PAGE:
By David Morrison
(Originally posted 4/1/08)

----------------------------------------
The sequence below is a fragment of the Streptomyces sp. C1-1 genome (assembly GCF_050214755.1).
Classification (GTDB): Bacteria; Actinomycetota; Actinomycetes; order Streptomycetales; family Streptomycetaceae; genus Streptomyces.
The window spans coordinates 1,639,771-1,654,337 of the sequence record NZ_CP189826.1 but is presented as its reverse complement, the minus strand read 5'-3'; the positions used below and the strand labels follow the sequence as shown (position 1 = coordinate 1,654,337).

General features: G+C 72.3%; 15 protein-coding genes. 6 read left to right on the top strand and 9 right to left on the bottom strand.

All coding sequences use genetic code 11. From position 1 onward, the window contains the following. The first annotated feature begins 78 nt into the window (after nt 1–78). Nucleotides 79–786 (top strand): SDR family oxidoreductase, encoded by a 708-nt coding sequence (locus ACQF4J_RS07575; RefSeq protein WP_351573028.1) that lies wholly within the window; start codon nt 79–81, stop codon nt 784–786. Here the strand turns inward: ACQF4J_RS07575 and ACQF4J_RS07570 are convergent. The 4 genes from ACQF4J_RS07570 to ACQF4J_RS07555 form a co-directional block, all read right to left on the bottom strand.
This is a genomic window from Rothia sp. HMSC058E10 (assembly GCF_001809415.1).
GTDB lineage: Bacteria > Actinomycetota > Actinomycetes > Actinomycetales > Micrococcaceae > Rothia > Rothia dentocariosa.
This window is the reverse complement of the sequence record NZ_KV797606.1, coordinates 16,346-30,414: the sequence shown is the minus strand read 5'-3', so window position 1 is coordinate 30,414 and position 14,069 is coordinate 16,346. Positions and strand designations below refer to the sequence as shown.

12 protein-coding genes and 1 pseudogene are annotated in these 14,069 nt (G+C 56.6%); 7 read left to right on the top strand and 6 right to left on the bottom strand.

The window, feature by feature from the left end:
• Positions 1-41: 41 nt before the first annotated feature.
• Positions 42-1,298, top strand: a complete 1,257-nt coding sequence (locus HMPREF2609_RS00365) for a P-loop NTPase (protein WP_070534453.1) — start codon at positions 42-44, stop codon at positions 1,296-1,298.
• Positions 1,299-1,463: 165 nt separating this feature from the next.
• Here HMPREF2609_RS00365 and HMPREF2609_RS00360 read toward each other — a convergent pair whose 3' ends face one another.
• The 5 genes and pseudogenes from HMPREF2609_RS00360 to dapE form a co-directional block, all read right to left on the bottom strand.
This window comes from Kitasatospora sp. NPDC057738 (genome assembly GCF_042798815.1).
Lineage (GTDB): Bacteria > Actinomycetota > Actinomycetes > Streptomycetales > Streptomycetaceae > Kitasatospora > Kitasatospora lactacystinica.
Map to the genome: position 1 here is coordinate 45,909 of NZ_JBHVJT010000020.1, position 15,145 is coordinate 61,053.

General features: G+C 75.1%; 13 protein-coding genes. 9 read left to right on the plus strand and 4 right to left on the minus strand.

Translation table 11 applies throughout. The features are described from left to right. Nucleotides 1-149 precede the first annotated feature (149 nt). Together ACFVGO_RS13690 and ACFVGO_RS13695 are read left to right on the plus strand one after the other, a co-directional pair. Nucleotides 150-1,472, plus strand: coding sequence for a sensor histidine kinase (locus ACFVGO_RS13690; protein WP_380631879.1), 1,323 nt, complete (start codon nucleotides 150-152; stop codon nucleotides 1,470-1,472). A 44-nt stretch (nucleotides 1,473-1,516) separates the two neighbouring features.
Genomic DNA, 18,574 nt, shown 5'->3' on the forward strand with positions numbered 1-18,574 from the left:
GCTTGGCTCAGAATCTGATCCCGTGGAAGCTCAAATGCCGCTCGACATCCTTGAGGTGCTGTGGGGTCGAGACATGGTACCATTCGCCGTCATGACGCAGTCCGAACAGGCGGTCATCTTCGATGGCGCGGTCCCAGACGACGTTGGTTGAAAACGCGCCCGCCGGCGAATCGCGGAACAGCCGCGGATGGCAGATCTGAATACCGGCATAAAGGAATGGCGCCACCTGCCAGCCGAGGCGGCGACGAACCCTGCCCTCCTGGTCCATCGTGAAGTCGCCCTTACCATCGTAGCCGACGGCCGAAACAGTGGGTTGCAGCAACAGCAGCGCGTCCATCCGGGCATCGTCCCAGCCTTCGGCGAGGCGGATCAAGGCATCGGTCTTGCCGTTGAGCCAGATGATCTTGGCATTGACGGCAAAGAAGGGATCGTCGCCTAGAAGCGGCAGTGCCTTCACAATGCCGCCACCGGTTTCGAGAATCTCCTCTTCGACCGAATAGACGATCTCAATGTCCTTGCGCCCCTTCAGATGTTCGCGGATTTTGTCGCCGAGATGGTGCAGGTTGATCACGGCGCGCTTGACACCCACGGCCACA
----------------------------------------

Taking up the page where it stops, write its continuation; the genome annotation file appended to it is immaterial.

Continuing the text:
It’s easy for me to have some measure of pathos (whether it be anger or pity) for the blaring contradictions I see in others. I find myself praying for God to peel the “false self” away from “them” so that they can experience the liberty of Christ; (and of course, for the sake of my own personal convenience in dealing with them). And then, a stark realization hits me—hoping and praying for others to be freed from self-deceit means that I will most assuredly be shown my own self-delusions, inner-trickery, and contradictions. The very fact that I can see the illusions others wear is a sheer sign that my own fallacies are even more flagrant. If I’m so ready to be a “good Samaritan” in prayer for others, then am I ready to face myself by taking the road trip into my own enigmatic nature? I don’t know the answer to that. In the mean time, I hold to the hope of God’s mercy, albeit a severe mercy: It seems The Holy Spirit introduces us to Christ. Christ introduces us to ourselves; and therein lies being crucified with Christ. Thomas Merton said, “The very contradictions in my life are in some ways signs of God’s mercy to me.” I’m on the road, wiping the mist away from the windshield, looking for those signs in the dark with one headlight while the oncoming traffic refuses to dim their lights.